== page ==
Palestinian and Israeli resistance activists met late Sunday night in the Arab community of Hizme to discuss cooperation and the creation of a new peace initiative.
The gathering, organized by the Semitic Action movement, was unique in that it brought together Jewish and Arab residents from what some participants called “Samaria” and others the “West Bank.”
The meeting was not the first of its kind but a sign of growing trust between two often mutually hostile populations living in close proximity to one another.
While most efforts at dialogue between Israelis and Palestinians generally include more westernized Jews and organizations funded by foreign governments opposed to a Jewish presence in the territories captured by Israel in 1967, Sunday’s meeting included Jewish advocates for their people’s claim to all land between the Mediterranean Sea and Jordan River.
Early in the meeting, the Jewish activists asked not to be referred to as “settlers” as they explained the term to be offensive due to its implication that they are “foreigners who do not belong in the country.”
“These Jews are our neighbors,” one Palestinian participant told Indy News Israel on condition of anonymity. “Talking and reaching agreements with them accomplishes more than a thousand pleasant meetings with the Jews of Tel Aviv.”
“The first step towards achieving peace is for both populations to learn to be good neighbors,” explained activist Yehuda HaKohen at the start of the meeting. “And this is less relevant to people in Tel Aviv than it is to ethnic Jews living here in Samaria.”
“Both populations need to learn to see and accept the other as indigenous and belonging here,” HaKohen continued. “The closest people in the world to the Jewish people are the Arabs. Any hostility between our two peoples is completely unnatural and the result of foreign powers exploiting both populations.”
The Israeli and Palestinian activists agreed that peace needs to be achieved “from the bottom up” and that both populations have suffered greatly as a result of the Western-imposed Oslo Accords and all its derivatives since the early 1990s.
“If we examine the last two decades,” said HaKohen, “We see that thousands of people have been killed on both sides and that our two populations have been forcibly segregated.”
“Both peoples have also suffered several other injustices,” he continued. “Thousands of Jews have been forcibly expelled from their homes and turned into refugees. Entire towns and villages have been destroyed. And Arabs have their freedom of movement restricted by a military bureaucracy every day of their lives.”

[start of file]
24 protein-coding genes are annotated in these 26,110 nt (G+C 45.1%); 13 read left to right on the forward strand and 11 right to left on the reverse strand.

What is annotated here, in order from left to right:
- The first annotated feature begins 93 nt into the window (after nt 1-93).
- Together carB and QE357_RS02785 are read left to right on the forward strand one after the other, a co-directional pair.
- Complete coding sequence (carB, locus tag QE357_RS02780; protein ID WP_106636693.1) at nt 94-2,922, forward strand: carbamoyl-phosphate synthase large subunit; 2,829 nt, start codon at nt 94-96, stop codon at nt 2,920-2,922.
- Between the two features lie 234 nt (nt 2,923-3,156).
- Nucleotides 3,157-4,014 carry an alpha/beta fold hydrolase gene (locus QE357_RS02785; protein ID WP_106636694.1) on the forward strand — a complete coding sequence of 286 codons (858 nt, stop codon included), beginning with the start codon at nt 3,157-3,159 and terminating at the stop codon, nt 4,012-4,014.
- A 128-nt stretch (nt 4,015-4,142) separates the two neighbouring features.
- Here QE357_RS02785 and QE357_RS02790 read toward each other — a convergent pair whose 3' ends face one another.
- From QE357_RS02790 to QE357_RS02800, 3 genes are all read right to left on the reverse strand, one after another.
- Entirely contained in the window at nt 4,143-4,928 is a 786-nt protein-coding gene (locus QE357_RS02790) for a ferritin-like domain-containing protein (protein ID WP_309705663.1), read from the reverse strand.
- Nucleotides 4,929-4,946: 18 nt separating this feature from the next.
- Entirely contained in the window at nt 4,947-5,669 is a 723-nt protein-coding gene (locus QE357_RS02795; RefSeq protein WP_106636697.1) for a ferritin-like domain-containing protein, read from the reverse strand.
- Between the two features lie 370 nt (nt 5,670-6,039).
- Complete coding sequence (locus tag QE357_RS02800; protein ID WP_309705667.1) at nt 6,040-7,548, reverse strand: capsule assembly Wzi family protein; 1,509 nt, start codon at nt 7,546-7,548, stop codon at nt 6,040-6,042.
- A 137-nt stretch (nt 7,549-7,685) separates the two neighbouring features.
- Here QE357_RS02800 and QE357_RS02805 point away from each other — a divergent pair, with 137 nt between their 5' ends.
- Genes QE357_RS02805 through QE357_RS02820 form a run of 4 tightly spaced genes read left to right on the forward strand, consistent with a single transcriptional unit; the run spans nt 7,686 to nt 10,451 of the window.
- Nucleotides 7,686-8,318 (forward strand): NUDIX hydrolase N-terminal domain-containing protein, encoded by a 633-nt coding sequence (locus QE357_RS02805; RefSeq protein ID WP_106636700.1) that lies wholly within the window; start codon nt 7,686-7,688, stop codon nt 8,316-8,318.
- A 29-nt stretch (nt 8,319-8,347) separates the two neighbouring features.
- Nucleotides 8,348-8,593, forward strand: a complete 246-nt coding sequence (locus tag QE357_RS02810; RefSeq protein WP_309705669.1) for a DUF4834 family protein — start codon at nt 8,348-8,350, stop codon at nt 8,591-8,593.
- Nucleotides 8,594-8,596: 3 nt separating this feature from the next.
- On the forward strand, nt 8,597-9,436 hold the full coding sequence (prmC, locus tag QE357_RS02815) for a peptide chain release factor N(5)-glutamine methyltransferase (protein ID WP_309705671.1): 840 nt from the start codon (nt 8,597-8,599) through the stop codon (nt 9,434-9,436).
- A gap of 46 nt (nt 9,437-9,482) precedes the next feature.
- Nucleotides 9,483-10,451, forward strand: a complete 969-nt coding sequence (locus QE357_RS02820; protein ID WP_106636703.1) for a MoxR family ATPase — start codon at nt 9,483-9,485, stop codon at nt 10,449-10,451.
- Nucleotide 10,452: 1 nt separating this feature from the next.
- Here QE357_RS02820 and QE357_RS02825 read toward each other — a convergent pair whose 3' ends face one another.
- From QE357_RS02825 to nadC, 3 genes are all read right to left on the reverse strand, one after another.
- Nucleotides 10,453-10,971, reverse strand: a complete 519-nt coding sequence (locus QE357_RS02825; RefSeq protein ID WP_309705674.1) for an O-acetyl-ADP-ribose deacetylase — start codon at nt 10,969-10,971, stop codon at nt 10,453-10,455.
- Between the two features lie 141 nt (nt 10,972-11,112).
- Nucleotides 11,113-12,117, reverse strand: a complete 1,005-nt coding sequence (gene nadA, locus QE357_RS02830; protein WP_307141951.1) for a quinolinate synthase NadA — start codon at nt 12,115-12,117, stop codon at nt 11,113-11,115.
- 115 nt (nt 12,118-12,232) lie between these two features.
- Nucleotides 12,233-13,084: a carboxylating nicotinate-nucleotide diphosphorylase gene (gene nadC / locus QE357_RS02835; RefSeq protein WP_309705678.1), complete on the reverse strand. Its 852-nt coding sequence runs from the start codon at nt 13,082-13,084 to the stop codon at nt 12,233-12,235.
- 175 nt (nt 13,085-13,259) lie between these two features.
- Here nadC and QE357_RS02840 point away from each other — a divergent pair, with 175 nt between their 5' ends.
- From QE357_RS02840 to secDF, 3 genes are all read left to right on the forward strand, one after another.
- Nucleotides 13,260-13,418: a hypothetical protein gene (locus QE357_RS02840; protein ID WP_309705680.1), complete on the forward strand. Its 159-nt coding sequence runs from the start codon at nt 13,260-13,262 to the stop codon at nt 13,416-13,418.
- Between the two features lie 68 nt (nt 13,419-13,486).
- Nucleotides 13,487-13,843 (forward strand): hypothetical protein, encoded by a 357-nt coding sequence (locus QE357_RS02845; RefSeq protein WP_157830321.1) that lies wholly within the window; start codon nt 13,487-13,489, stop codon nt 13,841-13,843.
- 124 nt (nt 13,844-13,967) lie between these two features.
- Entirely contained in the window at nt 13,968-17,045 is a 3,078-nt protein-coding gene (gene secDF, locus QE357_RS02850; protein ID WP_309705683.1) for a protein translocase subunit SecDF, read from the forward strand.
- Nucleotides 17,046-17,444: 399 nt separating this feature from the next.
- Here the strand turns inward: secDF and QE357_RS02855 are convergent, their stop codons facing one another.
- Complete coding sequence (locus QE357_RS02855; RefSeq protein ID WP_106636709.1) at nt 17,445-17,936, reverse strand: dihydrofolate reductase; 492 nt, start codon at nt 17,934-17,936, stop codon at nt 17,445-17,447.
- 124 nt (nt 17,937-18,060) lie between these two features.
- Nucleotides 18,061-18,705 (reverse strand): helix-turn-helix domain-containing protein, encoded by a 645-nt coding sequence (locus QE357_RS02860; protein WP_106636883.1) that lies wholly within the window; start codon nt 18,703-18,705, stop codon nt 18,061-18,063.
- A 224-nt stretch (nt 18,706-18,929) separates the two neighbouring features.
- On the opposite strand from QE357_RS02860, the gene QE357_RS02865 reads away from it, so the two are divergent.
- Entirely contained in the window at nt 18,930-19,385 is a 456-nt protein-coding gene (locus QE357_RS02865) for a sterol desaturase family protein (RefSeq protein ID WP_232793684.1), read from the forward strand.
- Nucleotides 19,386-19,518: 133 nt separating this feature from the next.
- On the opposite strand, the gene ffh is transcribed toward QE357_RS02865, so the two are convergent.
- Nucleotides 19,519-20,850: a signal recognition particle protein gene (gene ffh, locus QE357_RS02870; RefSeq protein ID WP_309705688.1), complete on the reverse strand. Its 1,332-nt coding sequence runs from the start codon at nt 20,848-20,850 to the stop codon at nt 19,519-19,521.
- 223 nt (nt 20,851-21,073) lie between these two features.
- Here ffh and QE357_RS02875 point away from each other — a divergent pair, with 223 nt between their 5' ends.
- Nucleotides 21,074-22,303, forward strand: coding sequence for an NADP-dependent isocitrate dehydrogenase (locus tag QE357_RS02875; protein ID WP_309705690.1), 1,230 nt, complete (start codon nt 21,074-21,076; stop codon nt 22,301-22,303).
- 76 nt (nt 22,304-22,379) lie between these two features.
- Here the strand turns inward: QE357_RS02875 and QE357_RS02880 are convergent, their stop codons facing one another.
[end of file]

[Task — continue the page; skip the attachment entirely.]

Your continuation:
“Before Oslo there were no checkpoints or walls here and everyone could travel wherever they liked. Peoples lived together in a situation that may not have been perfect but was still much better than the situation we see today.”
Hizme is legally defined as Area B, falling under the municipal control of the Fatah-led Palestinian Authority while remaining under Israeli jurisdiction in matters of security. It is one of the many Palestinian towns that has been impacted by Israel’s massive security barrier in recent years.
Located half a kilometer from the northern tip of Jerusalem, a large portion of Hizme’s land has been appropriated by Israel for the construction of the wall, leaving a number of Palestinians trapped on its western side and restricted in their movements to other parts of their community.
The Jewish activists at the meeting all expressed opposition to the wall and spoke of their desire to see both peoples living together in one country undivided by walls or checkpoints.
The Palestinians agreed with their Jewish counterparts that most problems between the local populations are the result of excessive meddling by foreign governments with imperialist agendas for the region.
The participants agreed on the need to create a grassroots united front against the exploitation both peoples suffer at the hands of Western powers but an atmosphere of uncertainty still permeated the meeting due to fears that Arab participants could be persecuted by Fatah if their attendance at the meeting or future events became known.
“The Palestinian Authority is like a police state without a state,” said one Arab activist. “If they discover what we are doing, that we are meeting with these Jews, they would arrest us and accuse us of collaborating with the Zionists.”
One Hizme resident cautioned that the risks involved in creating a united front with the Jewish activists are very great and that in order to move forward certain guarantees are necessary.
“While we appreciate our Jewish friends extending their hand to us,” he said. “We are risking much more than they are by participating in these activities. Because the Jews live in a freer society, they have very little to lose. But if we are discovered, we could face accusations of treason, which would likely be followed by imprisonment and torture. These activities could ruin our lives and the lives of our families.”
One Israeli participant expressed appreciation for the risks being taken by the Palestinians but insisted that unless they display the necessary courage to stand up to the Western-backed Fatah regime, their situation will never improve.
“We would like to see the Arab Spring revolution spread to here,” he said. “But it can’t come from us. It needs to come from the people living under the PA.”
When asked how they envision a political solution to the conflict, both the Israeli and Palestinian participants agreed that the first step is to undo everything that took place as a result of the Oslo Accords.
“The first step is to return to the situation that existed here before 1993,” said one Hizme resident. “When the checkpoints and walls and the Palestinian Authority are gone we will be able to discuss everything else.”